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Irrevocable Damage : Victim of Freeway Tragedy Struggles to Control Bouts of Rage, Forge New Life

February 19, 1990|MICHAEL GRANBERRY | TIMES STAFF WRITER

On the night of Feb. 29, 1988--a leap day in a leap year--Kurt Meyering and his girlfriend, Jane Casey, were heading north on Interstate 5, minutes after picking up Casey's new car, a bright red Corvette with a removable plexiglass roof.

They were listening to rock music at top volume on the car's pulsating sound system. As Meyering would say later, it was like a snapshot of the California dream--cruising on the freeway, in a " 'Vette," no less, with the skyline of "America's Finest City" in the distance and nothing but good vibrations on the road ahead.

It was every bit that way until "the incident."

The incident, as friends and family members refer to it, with a scowl or a sigh of resignation, forever changed Kurt Meyering's life. The miracle is that Meyering, then 24, lived at all.

He was driving the 1984 Corvette; Casey was in the passenger seat. As the car approached the Broadway overpass, a 6 1/2-pound chunk of concrete was hurled toward the car.

The projectile, which court records indicate was about the size of a cantaloupe and carried the force of an object traveling at 65 m.p.h., crashed through the car roof and struck the top of Meyering's head, shattering his skull.

Almost two years later, Meyering, a former fashion model, is unemployed and may never work again. Doctors say he has permanent brain damage but is lucky to be alive.

He lives with his family in Wenatchee, Wash., where his father sells and repairs televisions. Meyering is almost totally dependent on his mother, who gave up her job in an apple-processing factory to care for him full time. The family calls hers a labor of limitless love.

Doctors say Meyering, 26, has the intellectual ability of an 8-year-old. He suffers seizures, which leave him limp, weary and paralyzed with fear, sometimes for hours afterward. He cannot drive a car or ride a bicycle, and he worries that he has no chance for a love life.

He is estranged from Casey. For reasons the family declined to discuss, Casey and Meyering no longer keep in touch. They don't even know her whereabouts.

Meyering's mother says that Kurt sometimes lapses into fits of rage at teen-agers--the two boys implicated in the incident were ages 13 and 15--and at bicyclists or skateboarders who don't wear helmets. Sensitive to a fault, he doesn't want what happened to him to happen to them.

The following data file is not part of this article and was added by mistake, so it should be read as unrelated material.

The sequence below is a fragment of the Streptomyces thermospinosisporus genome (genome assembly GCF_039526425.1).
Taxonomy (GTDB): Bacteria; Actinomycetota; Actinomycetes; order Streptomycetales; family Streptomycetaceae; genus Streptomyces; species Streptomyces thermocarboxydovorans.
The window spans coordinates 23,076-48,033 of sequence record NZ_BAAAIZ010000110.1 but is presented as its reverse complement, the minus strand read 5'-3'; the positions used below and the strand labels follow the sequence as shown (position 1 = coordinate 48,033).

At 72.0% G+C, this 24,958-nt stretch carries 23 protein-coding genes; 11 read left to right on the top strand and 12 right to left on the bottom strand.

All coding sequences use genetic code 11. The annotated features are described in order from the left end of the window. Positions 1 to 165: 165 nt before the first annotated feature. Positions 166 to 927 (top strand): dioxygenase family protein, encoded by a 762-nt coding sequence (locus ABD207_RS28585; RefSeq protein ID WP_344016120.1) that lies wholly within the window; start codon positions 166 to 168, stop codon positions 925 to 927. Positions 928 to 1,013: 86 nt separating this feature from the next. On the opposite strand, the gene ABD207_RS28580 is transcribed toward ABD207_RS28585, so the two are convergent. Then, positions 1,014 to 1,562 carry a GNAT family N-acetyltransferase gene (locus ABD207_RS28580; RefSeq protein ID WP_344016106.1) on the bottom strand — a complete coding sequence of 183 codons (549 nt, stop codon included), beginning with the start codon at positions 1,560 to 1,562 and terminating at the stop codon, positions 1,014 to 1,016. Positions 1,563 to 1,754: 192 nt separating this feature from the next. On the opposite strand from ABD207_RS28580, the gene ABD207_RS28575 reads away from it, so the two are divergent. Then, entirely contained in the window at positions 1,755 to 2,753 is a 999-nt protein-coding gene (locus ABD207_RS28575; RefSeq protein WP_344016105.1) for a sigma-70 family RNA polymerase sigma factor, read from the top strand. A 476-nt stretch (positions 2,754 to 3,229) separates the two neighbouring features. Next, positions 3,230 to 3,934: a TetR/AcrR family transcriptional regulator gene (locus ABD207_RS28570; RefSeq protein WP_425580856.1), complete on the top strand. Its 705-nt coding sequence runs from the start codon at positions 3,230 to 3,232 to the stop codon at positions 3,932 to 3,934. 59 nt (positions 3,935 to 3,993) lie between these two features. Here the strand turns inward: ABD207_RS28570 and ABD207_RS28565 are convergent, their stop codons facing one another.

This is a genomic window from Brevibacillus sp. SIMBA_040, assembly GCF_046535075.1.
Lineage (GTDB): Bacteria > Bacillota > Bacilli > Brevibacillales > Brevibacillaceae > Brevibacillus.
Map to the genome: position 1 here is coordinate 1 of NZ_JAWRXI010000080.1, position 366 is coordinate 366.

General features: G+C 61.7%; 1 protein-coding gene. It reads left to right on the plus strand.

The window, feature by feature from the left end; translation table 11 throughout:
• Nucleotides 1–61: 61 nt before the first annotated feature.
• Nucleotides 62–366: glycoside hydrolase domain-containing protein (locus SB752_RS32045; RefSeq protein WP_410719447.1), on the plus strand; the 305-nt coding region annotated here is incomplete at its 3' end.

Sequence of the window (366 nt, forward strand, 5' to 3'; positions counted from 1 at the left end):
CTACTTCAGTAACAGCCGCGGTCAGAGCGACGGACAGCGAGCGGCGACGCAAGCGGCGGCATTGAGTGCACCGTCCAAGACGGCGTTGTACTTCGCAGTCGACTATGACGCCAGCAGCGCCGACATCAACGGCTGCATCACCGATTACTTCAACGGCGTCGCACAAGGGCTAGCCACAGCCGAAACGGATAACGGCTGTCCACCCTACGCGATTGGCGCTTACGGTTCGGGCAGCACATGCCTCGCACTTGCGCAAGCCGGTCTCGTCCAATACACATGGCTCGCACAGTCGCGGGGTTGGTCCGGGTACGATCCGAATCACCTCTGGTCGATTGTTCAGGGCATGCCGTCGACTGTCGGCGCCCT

Like a child, Meyering has had to learn--or relearn--how to feed, dress and bathe himself and go to the bathroom without his mother's help.

He says he has no sense of smell, can no longer tap his foot to the music he craves (Culture Club and The Cure) and worries that, if anything ever happened to Trouble, his cat, he would fall apart. Meyering said "Rain Man," about an autistic savant, was the first movie he has "gotten into" since the incident. He loves the film, especially Dustin Hoffman's performance as the savant, "because that's me up there--that's a movie about me."

Last week, Meyering returned to San Diego to visit friends and consult with attorneys who have filed a $10-million lawsuit on his behalf, naming the state as primary defendant. The state is accused of failing to provide a proper guardrail on the overpass from which the teen-agers, each with a troubled past, hurled the concrete object that irrevocably altered Meyering's life.

David Rosenberg, Meyering's attorney, called $10 million "a realistic value for damages, because what we have here is a human being that was not what he was before."

Rosenberg said the suit also names C.A. Larson Construction, which managed the site where the teen-agers picked up the concrete chunk. Another suit, initially dismissed but now being appealed, seeks damages from General Motors, maker of the Corvette, and the dealership that sold Casey the car.

In an interview with The Times, Meyering said he longed to drive to the overpass and photograph it. He said he wants to remember the place where "the old Kurt died and a new one was born."

"I want to see the doctors who put my brain back together, and the one who saved my life by stopping on the freeway and helping me," he said. "I want to see the place where I lost two years of my life. I wish I had lost my arm, or my leg, but I lost a big chunk of my life.

"The hardest part for me has been hope--false hope. I want to be the self I used to be but can't be. I've lost a lot but do have a lot of hope. I can almost reach out and touch it, like a $1-million bill right there in front of me. But when I reach to grab it, it flies away. I miss San Diego a lot, but it scares the hell out of me. I feel I have to come here, though, to close one chapter and open a new one."

To a stranger, Meyering hardly appears unusual. He doesn't look much different from the man his best friend said women used to call "the hunk." He is tall and strong, with dark curls and a wispy Viennese beard. A cross dangles from one earlobe, a thin ring from another.

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